2013 Small Wonders Annual Report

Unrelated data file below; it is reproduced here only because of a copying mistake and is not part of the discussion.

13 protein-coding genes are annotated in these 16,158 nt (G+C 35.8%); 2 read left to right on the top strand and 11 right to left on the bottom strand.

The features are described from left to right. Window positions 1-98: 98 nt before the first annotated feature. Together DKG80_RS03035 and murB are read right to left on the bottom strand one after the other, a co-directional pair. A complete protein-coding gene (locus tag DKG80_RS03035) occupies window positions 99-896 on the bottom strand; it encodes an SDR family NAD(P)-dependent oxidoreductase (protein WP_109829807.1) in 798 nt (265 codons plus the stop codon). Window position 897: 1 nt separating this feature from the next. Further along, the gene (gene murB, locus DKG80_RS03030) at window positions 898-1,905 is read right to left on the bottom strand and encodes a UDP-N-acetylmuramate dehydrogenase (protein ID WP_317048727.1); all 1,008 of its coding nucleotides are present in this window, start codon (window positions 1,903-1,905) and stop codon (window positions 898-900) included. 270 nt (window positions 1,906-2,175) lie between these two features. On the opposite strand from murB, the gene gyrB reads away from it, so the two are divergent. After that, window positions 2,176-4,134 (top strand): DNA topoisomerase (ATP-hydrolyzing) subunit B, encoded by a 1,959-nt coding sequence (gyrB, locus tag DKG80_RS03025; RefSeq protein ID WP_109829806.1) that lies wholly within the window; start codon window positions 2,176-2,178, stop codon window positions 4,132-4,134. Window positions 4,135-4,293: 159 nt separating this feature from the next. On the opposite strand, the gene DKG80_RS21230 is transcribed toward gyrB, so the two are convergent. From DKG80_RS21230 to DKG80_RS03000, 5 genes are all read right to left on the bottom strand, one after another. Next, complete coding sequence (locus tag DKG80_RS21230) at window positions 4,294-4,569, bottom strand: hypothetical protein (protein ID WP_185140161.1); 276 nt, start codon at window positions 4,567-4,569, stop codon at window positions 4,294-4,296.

2013 ANNUAL REPORT Your impact As one of the largest pediatric clinical care providers in the country, Children’s Healthcare of Atlanta is driven to realize our vision of “Best Care…Healthier Kids” each and every day. In 2013, we treated 361,927 children from all 159 counties in Georgia at our three hospitals, 24 neighborhood locations and Marcus Autism Center. Thanks to the generous support of the community Children’s Healthcare of Atlanta Foundation Board of Trustees Thomas M. Holder, Chairman Douglas K. Garges, Vice Chairman Doug Black W. Paul Bowers Virginia Feltus Brewer Robert W. Bruce Jr., M.D. James A. Carlos Jack Cay IV Patricia L. Dickey David H. Fagin, M.D. Kristine Faulkner Scott MacLellan Jack Markwalter Jr. Nicholas McKay Richard J. McKay John L. Montag Allison Moran Ira L. Moreland William C. Pate Beatriz Perez and donors like you, we continue to make a significant impact in the lives of kids like Caroline Lawrence and Lars Olivieri, whose stories we are pleased to share within this 2013 Annual Report. As Caroline’s and Lars’ families can attest, every child deserves Children’s. Whether diagnosing a kidney tumor in utero or delivering world-class, specialized care for 114 days in our neonatal intensive care unit (NICU), the same compassionate, expert care is available to any child who enters our doors. We are tremendously grateful for your loyal support as we extend our care. Your donations help us to expand into the communities where physicians practice and where families live, meaning Children’s can give parents convenient and coordinated care for the health of their child. Every gift counts, no matter the size. The collective impact you as donors make on our community is remarkable. Thank you for investing in the health, well-being and future of Georgia’s children. We hope you enjoy this report and take a moment to celebrate the many accomplishments you helped make possible. Sincerely, James D. Fortenberry, M.D. Nancy E. Rafuse Adam T. Fuller Tom Giddens Eugene A. Hayes III Donna W. Hyland Mary Ellen Imlay Mark Kauffman Christy Roberts Lovette Russell Cameron Sherrill John L. Simms II Scott Slade Tyler Woolson Thomas M. Holder Chairman, Board of Trustees Children’s Healthcare of Atlanta Foundation Contents Connect 2 8 10 16 18 22 24 28 Ready and waiting Meet Caroline Lawrence and learn how doctors at Children’s put together a plan to save her life even before she was born. As a not-for-profit organization, Children’s Healthcare of Atlanta pledges to direct the greatest portion of 2013 healthcare highlights Thanks to our generous donors, Children’s remains nationally ranked among pediatric healthcare providers and continues to produce groundbreaking research. community gifts to serving patients and their families. To that end, we produced this report in-house, using the most cost-efficient paper and printing techniques. One hundred and fourteen days in the NICU This book is printed on paper containing a minimum of 10 percent post-consumer waste and is manufactured in an environmentally friendly manner. We encourage you to recycle this magazine Read about Larissa Olivieri and her son, Lars, and experience a day in the life of a new mother with an infant in the NICU. A legacy of caring or pass it along to friends so they can learn about Children’s. A COPY OF THE OFFICIAL REGISTRATION AND FINANCIAL INFORMATION MAY BE OBTAINED FROM THE DIVISION OF CONSUMER SERVICES BY CALLING TOLL-FREE 800-435-7352 WITHIN THIS STATE. REGISTRATION DOES NOT IMPLY ENDORSEMENT, APPROVAL, OR RECOMMENDATION BY THE STATE FLORIDA DEPARTMENT OF AGRICULTURE AND CONSUMER SERVICES REGISTRATION NUMBER CH 32240. Read how one doctor’s legacy of passionate care lives on at Children’s thanks to her endowment. Donations at work 2013 fundraising year in review 2013 Friends around town Mark your calendar 1 Ready 2 and waiting Before Caroline Lawrence was even born, she had a team of doctors at Children’s Healthcare of Atlanta and the Aflac Cancer and Blood Disorders Center ready to help save her life. Her incredible journey with a dedicated team of doctors began when her mother, Jessica, was 27 weeks pregnant. Jessica’s obstetrician referred her to Children’s for a fetal magnetic resonance imaging (MRI) when he noticed that one of Caroline’s kidneys was larger than the other. 3 4 “ Normally you come to Children’s with a child,” Jessica said. “But everybody there was incredibly nice, and the radiologist actually sat through the MRI with me to make sure we got clear pictures of Caroline.” Shortly after the MRI, doctors delivered the difficult news: they had found a tumor on Caroline’s kidney. Jessica and her husband, Shep, then began meeting with doctors to figure out the next step. “It felt like a lot of moving parts were coming together to plan for the timing of the delivery. There was lots of teamwork,” Jessica said. The neonatal intensive care unit (NICU) doctors wanted to deliver Caroline as close to full term as possible, but the urologist and surgeons were wary of waiting much longer because the tumor was rapidly growing. A compromise was struck, and Jessica was put on bed rest. If Caroline didn’t come early, the doctors would induce at 37 weeks. “They didn’t think I’d make it past 32 weeks. But sure enough, Caroline came just a few days before the deadline,” Jessica said. After Caroline was born, the Angel Team—the Children’s mobile transport team—rushed her to Egleston hospital. Awaiting her arrival was her team of doctors that consisted of two surgeons, a neonatologist, a nephrologist, a urologist, a pathologist and an oncologist. The surgeons were having difficulty because the tumor was also attached to her inferior vena cava (IVC), a large vein close to the kidneys. “Caroline lost almost all of the blood in her body,” Jessica said. “She required a complete transfusion.” Forty-eight hours after arriving in the NICU, Caroline underwent surgery. The procedure proved to be more difficult than expected for the newborn, and it lasted three times as long as originally planned. “It was a really hard surgery, and she had to be resuscitated at one point,” Jessica said. Heading up this team was Caroline’s primary doctor, Lucky Jain, M.D. “He made sure that we were getting one consistent message,” Jessica said. “I felt like he really guarded us, and he also called a meeting at one point because there were so many different physicians.” After the doctors would leave, a nurse practitioner stayed behind to make sure that the family understood exactly what was happening. 5 Doctors discovered that the tumor inside of Caroline was 12 centimeters—the size of a grapefruit. Before the surgery was even finished, a pathologist from the Aflac Cancer Center rushed a sample of the tumor to the lab to be tested. The diagnosis was a stage three cellular congenital mesoblastic nephroma. Doctors removed most of the tumor, but because of its location on the IVC, they made the decision to stop the surgery. They couldn’t risk any more bleeding. figure out whether she was crying from side effects of the treatment or because she was just tired took some time,” Jessica said. Throughout Caroline’s treatment, the Lawrence family valued the support of the physicians, nurses, staff and volunteers at the Aflac Cancer Center. “They became friends we saw every week,” Jessica said. “And the center was like a home away from home.” Early this year the Lawrence family received Working with the oncology team at the Aflac Cancer Center, the family learned that the the fantastic news that Caroline’s most recent MRI came back clear. Today, Caroline is about “It’s the best place you never want to go.” next step to save Caroline’s life would be chemotherapy to kill the remaining tumor cells in her body and ensure they would not regrow. First, though, she would have to regain her strength. Caroline spent three weeks in the NICU and two weeks at home recuperating from her difficult surgery. When she was 6 weeks old, Caroline returned to the Aflac Cancer Center to begin chemotherapy, a 22-week process that would entail both inpatient and outpatient treatments. Having a newborn undergo such a difficult medical procedure proved challenging for the family. “Learning to “We would not have made it without this team that was willing to go so far,” Jessica said. “For all the doctors to put this plan into place for a baby that wasn’t even born yet—we just know we wouldn’t be here without Children’s. It’s the best place you never want to go.” to celebrate her first birthday. The family is extraordinarily thankful for the care they received throughout their daughter’s journey. 6 7 2013 healthcare highlights Our accomplishments Philanthropic support is the backbone of our organization. Thanks to the generosity of our donors and community partners, we are able to continue to provide high-quality care throughout our healthcare system. Parents magazine ranked Children’s No. 12 overall among pediatric hospitals, with our cardiac program ranked No. 5 and our cancer program ranked No. 10 nationwide. Children’s was ranked in all 10 specialties on U.S.News & World Report’s Best Children’s Hospitals list. Marcus Autism Center’s Warren Jones, Ph.D., and Ami Klin, Ph.D., were featured in the online publication Nature for their research regarding eye-tracking technology in autism diagnosis. Children’s primary academic partner, the Emory Department of Pediatrics, reached No. 5 in the 2013 National Institutes of Health (NIH) rankings for pediatrics. 8 At Scottish Rite hospital, Governor Nathan Deal signed into law the Return to Play Act of 2013, which mandates return-to-play policies for young athletes with concussions. Children’s launched the Rewind the Future video campaign, which fast-forwards to the year 2030 to show what the future might look like for Georgia’s kids if we don’t act now to help stop child obesity. Children’s celebrated its 400th liver transplant. In 2013, we performed 21 heart transplants and 30 liver transplants—an all-time record for Children’s. Childrenâ€™s by the numbers 860,849 patient visits 361,927 patients from all 159 counties in Georgia 218,231 Emergency Department visits 130,527 Urgent Care Center visits 37,995 inpatient and outpatient surgical procedures 42,306 primary care visits 25,758 hospital admissions 6,500 in-hospital volunteers 300,000 kids served through Strong4Life, our program fighting childhood obesity 9 10 One hundred and fourteen days in the NICU 11 Larissa Olivieri and her son, Lars, spent 114 days in the neonatal intensive care unit (NICU). Born prematurely and weighing less than 2 pounds, Lars experienced a major ventricular hemorrhage while in the womb. The hemorrhage caused hydrocephalus, a dangerous condition in which fluid accumulates in the skull . After delivery, doctors discovered he had a perforated bowel. Over the next month, Lars had four major surgeries to save his life. Once her son stabilized, Larissa began the difficult process of learning how to be a new mother in such an intimidating environment. Fortunately, doctors, nurses and staff at Children’s know just how important it is for parents to feel comfortable with their children in the NICU. Larissa and Lars’ medical team at Scottish Rite hospital were committed to making sure both she and her son were taken care of during their time in the NICU. Thanks to this extraordinary care, Lars and Larissa were able to go home in March of 2014. Larissa remembers each day she spent in the NICU as if it were yesterday, along with all of the challenges and inspirations she experienced there. 8 a.m. Each day begins with Larissa getting ready to visit her son. While it’s tempting for her to just rush over each morning in pajamas, Larissa has learned that taking a few minutes to get ready helps her project a comforting and composed presence to Lars—even if it just means brushing her hair. “I have to be strong for him. When he opens his eyes, he needs to see a smile, not tears,” Larissa said. 8:30 a.m. Larissa grabs a quick coffee on the way to hospital. An extended stay in the NICU is more like a marathon than a sprint, and she has to pace herself. “You are allowed to stay at the NICU as much as you can, but I learned that if I stay all day and all night, he’s not going to sleep because he wants his mother,” Larissa said. “He needs his rest so he can grow.” So, she has set up an extensive routine that enables her to spend as much time as possible with Lars without causing exhaustion for either of them. She knows bonding with a newborn in the NICU is especially important because of the constant stresses. 9 a.m. Monday mornings, a weekly battery of pokes, prods and lab tests looms before Lars. “He’s like Garfield—he hates Mondays,” Larissa said. She makes sure that she’s by his side when the doctors begin. “I’m able to hold his hand while they poke his feet and run tests,” she said. She enjoys helping and feels like a part of the team when she’s surrounded by so many doctors, nurses and complex pieces of equipment. “I can’t believe that a tiny baby needs so many doctors,” Larissa said. 12 13 Noon Each day at noon Lars has his afternoon assessments. Larissa looks forward to assisting with these daily activities that most parents take for granted, tasks like changing his diaper and taking his temperature. For a moment, Larissa can forget she is in the NICU, but the wires and hoses connected to her son always bring her back. At this point, Larissa is an expert on all of the complex medical equipment that has helped keep Lars alive for over 100 days. “Everyone was so patient and explained to me what every little beep was, what every single wire controlled,” she said. 12:30 p.m. Larissa heads downstairs to the cafeteria at Scottish Rite for lunch. On the elevator she runs into Lars’ respiratory therapist, and they chat for a few moments. To say that some of the nurses and staff have become like family would be an understatement. Like any patient, Lars has his favorites. When his therapist is nearby, Lars raises his eyes and smiles. “Lars absolutely loves him—he’s like a grandfather figure,” Larissa said. 1 p.m. Larissa comes back up to the NICU for one of her favorite parts of the day: quiet time. Twice a day, the NICU implements a twohour period of absolute peace and quiet for the babies on the floor. They dim the lights, close the shades and try to limit visitors and disruptions. The goal is to create a less stressful, more womb-like environment in which the babies can have uninterrupted rest. “This atmosphere helps them develop,” Larissa said. “I think it’s also a good opportunity for moms to just relax with their babies like you would at home.” 1:15 p.m. During quiet time, Larissa also gets to “kangaroo” with Lars. Named after the way marsupials hold their young close to their bellies, kangaroo care consists of placing the baby skin-to-skin on the parent’s bare chest. “The staff explained that it’s good for the baby’s development, that it can help him heal faster,” Larissa said. “He learned how to control his temperature with my body—it’s incredible.” Holding Lars is one of Larissa’s 14 daily joys. Born at just 1 pound, 9 ounces, Lars was so fragile and sick that his mother couldn’t hold him in her arms until he was 2 weeks old. “When the nurse placed him in my arms the first time, I can’t even describe it. I was so scared. I just kept whispering in his ear ‘We can do this,’” Larissa said. 3:15 p.m. Larissa sits down and talks to one of the chaplains on staff. “The support at Children’s is unbelievable,” Larissa said. “The emotional support they give to you is just amazing—the way they talk to you, the way they treat you, the way they give you hope.” Larissa meets often with child life specialists, social workers and chaplains as she navigates the rollercoaster ride that is having a child in the NICU. “If you’re crying, they’ll give you a hug even if they don’t know what caused the tears.” 4:30 p.m. As Larissa gets ready to leave the hospital for a few hours, she notices the custodian stopping by to empty the garbage. The custodian asks how Lars is doing today, a daily ritual that always brings a smile to Larissa’s face. It comforts her to know that everyone on the floor is cheering for her little boy. 5 p.m. After a long day, Larissa returns home and eats dinner with the rest of her family. “I’m lucky to have such a strong support system right now,” she said. Her mother and brother both live in Atlanta and help her as much as possible with meals, emotional support and visiting. “Lars is the first grandchild and the first nephew. He has so many people around him that love him, care for him and root for him,” Larissa said. “I couldn’t do this without my family.” 8 p.m. Each evening, she makes one last trip to the NICU to tuck her son in and say goodnight. The nurses are changing lines and fluids, and for most of the babies on the floor, it’s bath time. Larissa bathes Lars herself, a seasoned sponge-bath veteran after 100 nightly visits to the NICU. 11 p.m. Just before getting in bed, Larissa calls the NICU to check on Lars one last time. She goes to sleep only to wake up and do it all again tomorrow. Larissa and her mother with Lars. 15 16 A legacy of caring In the spring of 2001, the retirement of Leila Denmark, M.D., marked the end of more than seven decades as a practicing pediatrician. Throughout her long career, Dr. Denmark cared for thousands of children in Georgia and was the recipient of numerous honors and awards. Today, Dr. Denmark’s legacy of passionate care lives on at Children’s thanks to her recently established endowment. In 1924, a young 26-year-old Denmark convinced the admissions staff at the Medical College of the University of Georgia in Augusta, Georgia, to admit her to the freshman class. She was the lone woman in a class of some 50 men. After graduation, she became the first intern at the Henrietta Egleston Hospital for Children, now Children’s Healthcare of Atlanta, and she admitted its first patient. Upon Dr. Denmark’s death in 2012 at the remarkable age of 114, she bequeathed funds to Children’s that established an endowment to provide for ongoing physician education. As a result, the Dr. Leila Denmark Physician Education Endowment was created. Dr. Denmark’s gift to Children’s in the form of an endowment reflected her desire to help ensure that future generations of physicians at Children’s continue to provide extraordinary care for children. For donors, endowments provide an opportunity to make a lasting impact on children and their families. An endowment gift ensures that programs important to the donor will survive into the future. For Children’s, endowments are important because they provide a crucial source of funds that helps to ensure extraordinary care and improved outcomes for generations of patients to come. They also enhance our financial stability and long-term viability. Please visit choa.org/denmark for more information. 17 Marcus Autism Center Strategic Plan $40,000,000 Clinical care and research $20,492,618 Unique patient services $14,360,368 Unrestricted $9,280,833 Physician training $2,504,329 Strong4Life $1,527,523 2% 10% 3% 16% 45% 24% 18 Your 2013 donations at work On average, it costs $3.7 million a day to operate our facilities. Generous support from the community provides the foundation for the work that Childrenâ€™s is able to perform every day Donor funds are essential to our not-forprofit organization and allow us to offer highquality care and enable our staff to treat a wide range of pediatric conditions. Here, we provide a snapshot of how donor support is making a difference in the lives of kids . 19 Your 2013 donations at work Marcus Autism Center Strategic Plan: $40,000,000 From developing new treatments and technologies to understanding the earliest signs of autism, Marcus Autism Center is one of the largest autism centers in the U.S., and one of only three National Institutes of Health (NIH) Autism Centers of Excellence. Marcus Autism Center is striving to directly influence the future of thousands of kids through initiatives such as eye-tracking technology, the Autism Navigator instructional tool, research expansion, care coordination efforts and telemedicine. Our hope is that these initiatives will help future generations of children with autism and related disorders get the care they need. made just for them. Additionally, Children’s collaborates with Emory University School of Medicine, Georgia Institute of Technology and other academic institutions on more than 600 active research studies. Advances in medicine and enhanced patient care are a direct result of this research. Thanks to generous philanthropic and volunteer support, Children’s has made an impact in the lives of children in Georgia and beyond. Unique patient services: $14,360,368 At Children’s, we care about the whole child, and our approach is uniquely designed for kids. This means helping a child physically, emotionally, mentally and spiritually, if needed. Specially trained child life specialists educate patients about their illness and help support them during stressful experiences and procedures. Other specialists encourage patients to express their feelings through art and music therapy. And since a child’s life is centered around his family, a crucial element of recovery is the family’s involvement. While at Children’s, the whole family can benefit from the emotional support provided by social workers, chaplains and our seven pet therapy dogs. Clinical care and research: $20,492,618 Ranked among the top children’s hospitals in the country by U.S.News & World Report, Children’s is the largest healthcare provider for kids in Georgia and one of the largest pediatric clinical care providers in the country. We offer access to more than 60 pediatric specialties and preventative care programs because children need care 20 Unrestricted: $9,280,833 On average, it costs $3.7 million a day to operate Children’s, and we couldn’t do it all without the generosity of the community. From patient family financial assistance and support staff to medical equipment maintenance and training, every dollar counts. As a not-for-profit organization, we depend on our donors to help us continue to give patients and their families the excellent pediatric care that has been available to our community for almost 100 years. Strong4Life: $1,527,523 At Children’s, our mission is to make kids better today and healthier tomorrow. To help us in this task we launched Strong4Life, a wellness movement designed to ignite societal change and reverse the epidemic of childhood obesity and its associated diseases in Georgia. Strong4Life is a movement dedicated to designing and delivering new, exciting programs to encourage Georgia families to take simple steps toward healthier, happier lives. Through our collaborations with school programs, summer camps, and community organizations like the YMCA, we are working to raise awareness and educate families and kids about the importance of staying Strong4Life through healthy eating and activities. Physician training: $2,504,329 Donor support enables Children’s to offer numerous pediatric specialty fellowships and residencies for physicians at our three hospitals. Recruiting bright, well-qualified doctors through our training programs ensures our continued ability to provide extraordinary care for our patients now and in the future. 21 2013 fundraising year in review Thank you for helping kids get back to doing what they do best—being kids. The following are highlights from more than $80 million in donations made to Children’s last year. Aflac and the Aflac Field Force raised $8.2 million for the Aflac Cancer and Blood Disorders Center. Our hardworking Friends volunteers presented a check for more than $2.5 million to Children’s. Thanks to the fundraising of our Friends members, Children’s is able to not only offer patients specialized care and equipment, but also fund cutting-edge research into new treatments. The Children’s 1998 Society celebrated its 12th year with over 240 physician members and more than $6.2 million raised to date for Children’s. Last year, physicians raised $820,000 of critically needed funds, a portion of which benefited updates to our ECMO technology. The 2013 Care-a-Thon was a record-breaking success raising $1.6 million for childhood cancer research, family support team positions and fellowships at the Aflac Cancer Center. The Marcus Foundation gave a $25 million gift to Marcus Autism Center. Additionally, the Joseph B. Whitehead Foundation donated $15 million to Marcus Autism Center. These transformational gifts will ensure that the center continues to maximize the potential of children with autism today and to change the very nature of autism for children tomorrow. CURE Childhood Cancer committed $1.6 million to Children’s for childhood cancer research and physician fellows. CURE also provided lunch and dinner once a week to patient families in the Aflac Cancer Center. 22 The eighth annual Big Splash was another great success, raising $386,500 for Marcus Autism Center. Held at the Georgia Aquarium, the theme for the evening was The Great Regatta, and guests enjoyed a nautical evening featuring a live auction and entertainment and were treated to the culinary expertise of renowned chef Wolfgang Puck. The Hope and Will Ball celebrated its 10th year with over 700 guests in attendance at this black-tie gala. The evening kicked off with an elegant welcome reception and a silent auction, followed by a dinner program, an exciting live auction and dancing. One of Children’s largest fundraisers, the 2013 Hope and Will Ball raised $640,000. Over the course of the year, more than $2.6 million was raised for Hughes Spalding hospital, which included a very special event in December. NBA great Dikembe Mutombo spread holiday cheer by delivering toys— bringing smiles to the faces of our patients. The Legacy Circle honored 20 new affiliated Legacy Advisors and 200 Legacy Circle Members. Members of the Legacy Circle at Children’s have committed to gifts that extend beyond their lifetimes, making excellence in healthcare for children a reality now and in the future. More than $235,000 was raised through two events, the Matt Ryan Celebrity-Am Golf Tournament in April and Dinner for Two with #2 in September with special guest Tony Gonzalez of the Atlanta Falcons. Children’s Miracle Network raised $75,000 in the first year of Miracle Marathon, a virtual fundraising campaign encouraging participants to commit to performing a mile of activity every day for a month with the goal of establishing healthy habits. The Scott Hudgens Family Foundation invested $750,000 in our Cancer Survivorship Program, which addresses the unique needs of childhood cancer survivors who are at least two years off therapy. The first Strong4Life Superhero Sprint at Piedmont Park raised more than $58,000 for Strong4Life, the Children’s movement dedicated to reversing the epidemic of childhood obesity and its associated diseases in Georgia. The Women of Style and Substance Spring Fashion Show, presented by Saks Fifth Avenue and held at the St. Regis Atlanta, raised $200,000 for Children’s. More than 500 event attendees lined the runway and enjoyed a sneak peek at Michael Kors’ Fall 2013 collection. Please visit choa.org/donorreport to view a complete listing of donors who contributed $1,000 or more to Children’s in 2013. 23 2013 Friends around town The events below represent a few of the many fundraisers hosted by Friends groups last year. a North Buckhead and Brookhaven Friends worked together to throw an elegant backyard bash. For 19 years, mothers and daughters have donned their Sunday best and enjoyed afternoon tea and a fashion show to benefit Children’s at the Fairy Tale Tea. J. Crew got attendees ready for spring with a private viewing event supporting Children’s. The ladies had a great day serving up love and adding hope for the patients at the annual Hope and Will Tennis Challenge. Our Distinguished Clown Corps helped us raise more than $100,000 this year and brought countless smiles to children at the hospital and along the Children’s Christmas Parade route. f East Cobb Friends were overjoyed to support Children’s at their annual Wine Auction and Gala. The sold-out crowd, hosted by event cochairs Ann Hart Hunter and Elizabeth Draughon, enjoyed a Mexican twist to the annual Summer Sizzle event which featured a mariachi band. Neighbors and friends enjoyed delicious food and beverage tastings at the annual Taste of the Highlands. Guests enjoyed the fun of dressing up while rocking to the live tunes of 70s band Yacht Rock Schooner at the annual Nine at Night event. b g c h d i e 24 a b c d e f g i h 25 j k m l o n p q 26 More 2013 Friends around town j Eight women of style and substance were honored at the 2013 Women of Style and Substance Spring Fashion Show for their philanthropic support of the community. The Rockettes kicked off the holiday season at Children’s with their famous high-kicks and cheer. They even stopped by the hospital to teach the patients and Hope and Will their famous poses. From bake sales to lemonade stands, the Generous Generation program instilled values of philanthropy and volunteering beginning at a young age. Gene Hayes, President of the Children’s Healthcare of Atlanta Foundation, and Chief Executive Officer Donna Hyland pose with the Ball’s Honorary Chair Committee. As one of Children’s largest fundraising events, the 10th anniversary Hope and Will Ball honored its past Ball chairs for their leadership and dedication to making the event what it is today. n Guests at the Brookwood Hills Home Tour were inspired by art, architecture and unique interior design through the five homes featured on the 2013 tour. Children’s Trustee Elizabeth Blake and her husband, Frank Blake, CEO of The Home Depot, enjoyed the Big Splash with Children’s Board of Trustees Chairman Jonathan Goldman and his wife, Laurie Ann. Our sold-out crowd of fashionistas enjoyed a luncheon and fashion presentation at the Saks Fashion Show benefiting Marcus Autism Center. During our Small Dreams event, guests and patients were delighted at the sight of hundreds of butterflies fluttering around the garden at Scottish Rite hospital. k o l p m q 27 Mark your calendar JULY Care-a-Thon Thursday, July 31 AUGUST Care-a-Thon Friday, Aug. 1 Neon Vibe 5K Friday, Aug. 1 Summer Sizzle Friday, Aug. 22 SEPTEMBER Chick-fil-A Peach Bowl College Corner at the TOUR Championship Friday, Sept. 12 to Sunday, Sept. 14 OCTOBER 24 Hours of Booty Cycling Saturday and Sunday, Oct. 4-5 Hope and Will Family Challenge Saturday and Sunday, Oct. 25-26 NOVEMBER Kids II Strong Legs Run Saturday, Nov. 1 Please visit choa.org/events to learn more about these and other events benefiting Childrenâ€™s. 28 THANK Christina, age 10 Aflac Cancer and Blood Disorders Center you 29 Children’s Healthcare of Atlanta Foundation Inc. Park North 1577 Northeast Expressway, Suite A Atlanta, GA 30329 If you wish to opt out of future communications from Children’s Healthcare of Atlanta, please visit choa.org/preferences. Visit our blog for inspiration and information. dedicatedtoallbetter.com ©2014 Children’s Healthcare of Atlanta Inc. All rights reserved. FND 956747.mv.6/14 What is the legacy you want to leave? Your legacy is a permanent reflection of your values and passions. Making a legacy gift to Children’s Healthcare of Atlanta enables you to provide cutting-edge care and research for our region’s children. Please consider leaving your legacy by remembering Children’s in your will or as a beneficiary of your life insurance or retirement plan. For more information, visit choa.org/plannedgiving or call our Office of Legacy Planning at 404-785-9481.